The sample solutions were prepared by dissolving each sample mixture in the desired amounts of the two-phase mixture consisting of equal volumes of each phase. The commercial RNase A sample (30 mg) was dissolved with a two-phase solvent mixture (1.0 mL each of upper and lower phases used for separation). The sample solution for recombinant RNase Po1 purification was prepared by adding the desired amount of PEG 1000, and dibasic and monobasic potassium phosphates in the crude extract solution to make about equal volumes of each phase used for CCC separation.
An expression vector for RNase Po1 was constructed according to the method by Hang et al.  and transformed into Escherichia coli BL21(DE)pLysS (Novagen, Darmstadt, Germany). The cells were cultured with terrific broth at the temperature of 25°C by adding 100 μ g/mL of ampicillin. The crude extract of recombinant RNase Po1 (rRNase Po1, MW 10,772) was prepared according to the extraction procedure of original RNase Po1 from a mushroom (Pleurotus ostreatus)  as follows: The supernatant (2000 mL) obtained by the centrifugation of the 7d culture medium at 10,000 rpm for 20 min was subjected to the fractionation with ammonium sulfate. The precipitate formed in 90% saturation of ammonium sulfate was collected by the centrifugation at 10,000 rpm for 30 min. This precipitate was suspended in 300 mL of 10 mM acetate buffer (pH 6.0) and dialyzed against deionized water. The dialyzate was concentrated to the volume of 100 mL and applied to the Sephadex G-50 column (180 cm × 3.5 cm I.D.) eluting with 10 mM acetate buffer (pH 6.0). The eluate containing rRNase Po1 was concentrated and dialyzed against deionized water and adjusted at pH 5.0 with 1 mol/L hydrochloric acid. This solution (400 mL) was then subjected to the SP-Toyopearl column (20 cm × 1.5 cm I.D.) using 10 mM acetate buffer (pH 5.0) with a linear gradient of sodium chloride (0 – 0.3 M). The RNase active fractions were concentrated and dialyzed against deionized water, and applied to a column packed with Ultro gel AcA54 (180 cm × 3.5 cm I.D.) using 10 mM acetate buffer (pH 6.0). The eluted fractions (300 mL) were collected, concentrated and dialyzed against deionized water. After adjusting to pH 7.5, the solution (300 mL) was subjected to the DEAE-Toyopearl column (10 cm × 1.0 cm I.D.) using 10 mM acetate buffer (pH 7.5). The eluate was concentrated and dialyzed against deionized water again and the solution (100 mL) was subjected to the Heparin-Sepharose column (30 cm × 1.5 cm I.D.) using 50 mM acetate buffer (pH4.5). The eluate was concentrated and dialyzed against deionized water. The yield was calculated at 56.7% by measuring the RNase activity. Aliquots of this solution was subjected to the CCC separation after adding PEG 1000 and potassium phosphates to make the desired two phase composition with about equal volumes of each phase used for separation.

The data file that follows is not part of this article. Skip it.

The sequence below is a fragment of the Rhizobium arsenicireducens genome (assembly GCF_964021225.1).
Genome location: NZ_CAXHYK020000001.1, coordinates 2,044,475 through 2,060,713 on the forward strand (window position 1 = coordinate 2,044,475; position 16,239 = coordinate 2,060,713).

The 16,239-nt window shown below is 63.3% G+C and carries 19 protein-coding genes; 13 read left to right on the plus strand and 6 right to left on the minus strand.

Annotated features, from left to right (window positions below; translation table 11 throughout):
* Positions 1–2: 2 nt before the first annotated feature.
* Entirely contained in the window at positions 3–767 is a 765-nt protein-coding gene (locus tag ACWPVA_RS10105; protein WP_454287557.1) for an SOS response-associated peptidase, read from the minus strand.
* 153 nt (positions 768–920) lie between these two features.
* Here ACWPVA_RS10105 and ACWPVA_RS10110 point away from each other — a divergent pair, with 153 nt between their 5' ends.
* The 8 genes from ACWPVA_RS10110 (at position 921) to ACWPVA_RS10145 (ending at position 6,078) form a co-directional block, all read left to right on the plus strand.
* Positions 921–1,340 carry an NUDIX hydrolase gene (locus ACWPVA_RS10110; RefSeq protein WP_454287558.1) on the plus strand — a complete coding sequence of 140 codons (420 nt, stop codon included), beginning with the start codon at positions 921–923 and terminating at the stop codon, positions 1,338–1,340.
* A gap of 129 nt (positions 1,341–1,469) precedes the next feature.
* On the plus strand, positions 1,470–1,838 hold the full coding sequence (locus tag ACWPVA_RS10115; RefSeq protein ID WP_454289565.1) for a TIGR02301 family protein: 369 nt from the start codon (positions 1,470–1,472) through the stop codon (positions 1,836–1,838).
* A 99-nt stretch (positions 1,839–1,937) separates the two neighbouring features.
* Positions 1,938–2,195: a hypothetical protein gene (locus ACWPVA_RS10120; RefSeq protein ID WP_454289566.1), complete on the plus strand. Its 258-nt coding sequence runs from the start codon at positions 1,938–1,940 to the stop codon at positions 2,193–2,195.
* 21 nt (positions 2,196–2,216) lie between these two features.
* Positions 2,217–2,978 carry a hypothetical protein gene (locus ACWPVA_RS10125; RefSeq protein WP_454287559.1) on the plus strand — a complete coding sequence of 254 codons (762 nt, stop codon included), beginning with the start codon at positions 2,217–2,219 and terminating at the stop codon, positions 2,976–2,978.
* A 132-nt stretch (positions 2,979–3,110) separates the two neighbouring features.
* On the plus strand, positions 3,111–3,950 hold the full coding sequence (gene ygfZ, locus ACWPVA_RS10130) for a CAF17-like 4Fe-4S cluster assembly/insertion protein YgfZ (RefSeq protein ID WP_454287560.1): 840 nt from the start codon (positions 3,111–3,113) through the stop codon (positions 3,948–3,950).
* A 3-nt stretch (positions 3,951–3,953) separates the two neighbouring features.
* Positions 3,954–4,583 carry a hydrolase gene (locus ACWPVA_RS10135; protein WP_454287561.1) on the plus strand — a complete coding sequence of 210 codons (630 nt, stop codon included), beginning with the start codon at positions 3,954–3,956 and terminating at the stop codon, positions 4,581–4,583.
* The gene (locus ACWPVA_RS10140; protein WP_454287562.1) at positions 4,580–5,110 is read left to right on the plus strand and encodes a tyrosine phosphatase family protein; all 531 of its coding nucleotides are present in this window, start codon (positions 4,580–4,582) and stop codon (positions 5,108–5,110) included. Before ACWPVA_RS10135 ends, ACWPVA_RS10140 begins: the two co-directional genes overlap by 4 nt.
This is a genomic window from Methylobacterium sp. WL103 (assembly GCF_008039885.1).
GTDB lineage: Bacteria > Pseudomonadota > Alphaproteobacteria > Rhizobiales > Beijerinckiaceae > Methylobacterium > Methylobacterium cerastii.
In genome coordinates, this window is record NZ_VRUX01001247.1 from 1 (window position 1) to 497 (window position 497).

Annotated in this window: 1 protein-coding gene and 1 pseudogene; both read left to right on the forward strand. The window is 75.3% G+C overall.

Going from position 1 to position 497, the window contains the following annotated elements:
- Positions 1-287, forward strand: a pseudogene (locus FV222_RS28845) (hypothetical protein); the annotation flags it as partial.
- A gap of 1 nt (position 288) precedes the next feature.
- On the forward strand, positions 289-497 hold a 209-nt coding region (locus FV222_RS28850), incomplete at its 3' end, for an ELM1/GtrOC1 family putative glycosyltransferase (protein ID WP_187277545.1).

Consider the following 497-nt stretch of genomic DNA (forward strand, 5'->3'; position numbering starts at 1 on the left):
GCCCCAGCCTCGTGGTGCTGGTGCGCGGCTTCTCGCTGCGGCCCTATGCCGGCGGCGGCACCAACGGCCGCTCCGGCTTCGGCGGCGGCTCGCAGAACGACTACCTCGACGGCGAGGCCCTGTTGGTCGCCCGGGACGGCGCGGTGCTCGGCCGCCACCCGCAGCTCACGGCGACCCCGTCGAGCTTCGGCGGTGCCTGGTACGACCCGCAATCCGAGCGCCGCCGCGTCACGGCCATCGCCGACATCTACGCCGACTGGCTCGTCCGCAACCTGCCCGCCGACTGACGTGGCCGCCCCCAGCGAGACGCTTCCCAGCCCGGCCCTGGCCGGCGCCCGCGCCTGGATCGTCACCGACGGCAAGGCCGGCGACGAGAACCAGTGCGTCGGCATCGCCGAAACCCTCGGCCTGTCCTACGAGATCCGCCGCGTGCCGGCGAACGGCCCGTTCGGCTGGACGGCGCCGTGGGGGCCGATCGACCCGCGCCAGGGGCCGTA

Each separation was initiated by completely filling the column with the stationary phase, followed by injection of the sample solution into the head terminal of the column using a syringe. Then, the mobile phase was pumped into the column using a reciprocating pump (Model LC-6A, Shimadzu, Kyoto, Japan), while the column was rotated at 1000 rpm. The effluent from the column outlet was collected into test tubes at 1.6 mL/tube using a fraction collector (Model CHF100AA, Advantec, Tokyo, Japan).
Each collected protein fraction was diluted with 1 mL of distilled water and the absorbance was measured at 280 nm with a spectrophotometer (Model UV-1600, Shimadzu).
An aliquot of the CCC fraction was analyzed by sodium dodecyl sulfate-polyacrylamide gel electrophoresis (SDS-PAGE). The equipment of PAGE was obtained from ATTO (Tokyo, Japan). SDS-PAGE was carried out with 15% polyacrylamide gel and at 100 V constant according to Leammli’s method .
Assay of RNase activity was carried out as described by Irie  using RNA as a substrate at pH 4.25 and 37°C, and the protein concentration was colorimetrically determined according to the method described by Smith et al. , using bovine serum albumin as a standard.
In order to establish the suitable experimental condition for the small-scale X-axis CPC, the CCC separation between RNase A (type XII-A, Sigma) and RNase B was carried out using an aqueous-aqueous polymer phase system composed of 12.5% (w/w) PEG 1000 and 12.5% (w/w) dibasic potassium phosphate. As illustrated in Fig. 1, these RNases were well separated from each other at the peak resolution of 1.1 with retention of the stationary phase at 24.7%. This separation may be based on the difference in hydrophobicity between RNases B and A. It is well known that RNase B contains a sugar chain composed of 2 N-acetyl glucosamines and 5 – 9 mannoses connected to the 34th asparagine residue while having same amino acid sequences of RNase A. Therefore, more hydrophilic RNase B was first eluted followed by RNase A, when the lower phase was used as the mobile phase.